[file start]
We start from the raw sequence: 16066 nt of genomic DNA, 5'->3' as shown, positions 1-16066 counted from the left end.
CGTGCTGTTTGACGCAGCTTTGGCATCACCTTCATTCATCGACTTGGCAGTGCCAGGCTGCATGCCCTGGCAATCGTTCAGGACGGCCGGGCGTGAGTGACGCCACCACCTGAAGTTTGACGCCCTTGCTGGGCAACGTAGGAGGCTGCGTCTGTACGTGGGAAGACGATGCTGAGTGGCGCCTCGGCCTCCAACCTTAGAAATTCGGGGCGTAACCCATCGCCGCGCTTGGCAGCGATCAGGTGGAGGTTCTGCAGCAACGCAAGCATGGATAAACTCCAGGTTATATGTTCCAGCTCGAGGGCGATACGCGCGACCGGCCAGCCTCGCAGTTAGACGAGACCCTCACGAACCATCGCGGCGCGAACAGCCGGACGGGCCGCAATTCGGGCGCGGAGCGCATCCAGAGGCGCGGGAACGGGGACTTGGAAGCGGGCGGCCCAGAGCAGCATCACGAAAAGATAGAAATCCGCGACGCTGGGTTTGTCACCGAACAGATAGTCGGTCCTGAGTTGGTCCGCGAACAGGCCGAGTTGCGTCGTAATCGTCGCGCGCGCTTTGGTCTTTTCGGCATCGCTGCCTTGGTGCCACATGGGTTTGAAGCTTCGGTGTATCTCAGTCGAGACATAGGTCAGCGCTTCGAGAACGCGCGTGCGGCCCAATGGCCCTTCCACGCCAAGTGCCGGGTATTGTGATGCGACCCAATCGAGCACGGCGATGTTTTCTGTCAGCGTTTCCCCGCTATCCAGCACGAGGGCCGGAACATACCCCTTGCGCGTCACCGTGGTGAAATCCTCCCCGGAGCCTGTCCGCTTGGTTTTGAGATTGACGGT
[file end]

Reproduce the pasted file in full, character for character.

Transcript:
We start from the raw sequence: 16066 nt of genomic DNA, 5'->3' as shown, positions 1-16066 counted from the left end.
CGTGCTGTTTGACGCAGCTTTGGCATCACCTTCATTCATCGACTTGGCAGTGCCAGGCTGCATGCCCTGGCAATCGTTCAGGACGGCCGGGCGTGAGTGACGCCACCACCTGAAGTTTGACGCCCTTGCTGGGCAACGTAGGAGGCTGCGTCTGTACGTGGGAAGACGATGCTGAGTGGCGCCTCGGCCTCCAACCTTAGAAATTCGGGGCGTAACCCATCGCCGCGCTTGGCAGCGATCAGGTGGAGGTTCTGCAGCAACGCAAGCATGGATAAACTCCAGGTTATATGTTCCAGCTCGAGGGCGATACGCGCGACCGGCCAGCCTCGCAGTTAGACGAGACCCTCACGAACCATCGCGGCGCGAACAGCCGGACGGGCCGCAATTCGGGCGCGGAGCGCATCCAGAGGCGCGGGAACGGGGACTTGGAAGCGGGCGGCCCAGAGCAGCATCACGAAAAGATAGAAATCCGCGACGCTGGGTTTGTCACCGAACAGATAGTCGGTCCTGAGTTGGTCCGCGAACAGGCCGAGTTGCGTCGTAATCGTCGCGCGCGCTTTGGTCTTTTCGGCATCGCTGCCTTGGTGCCACATGGGTTTGAAGCTTCGGTGTATCTCAGTCGAGACATAGGTCAGCGCTTCGAGAACGCGCGTGCGGCCCAATGGCCCTTCCACGCCAAGTGCCGGGTATTGTGATGCGACCCAATCGAGCACGGCGATGTTTTCTGTCAGCGTTTCCCCGCTATCCAGCACGAGGGCCGGAACATACCCCTTGCGCGTCACCGTGGTGAAATCCTCCCCGGAGCCTGTCCGCTTGGTTTTGAGATTGACGGT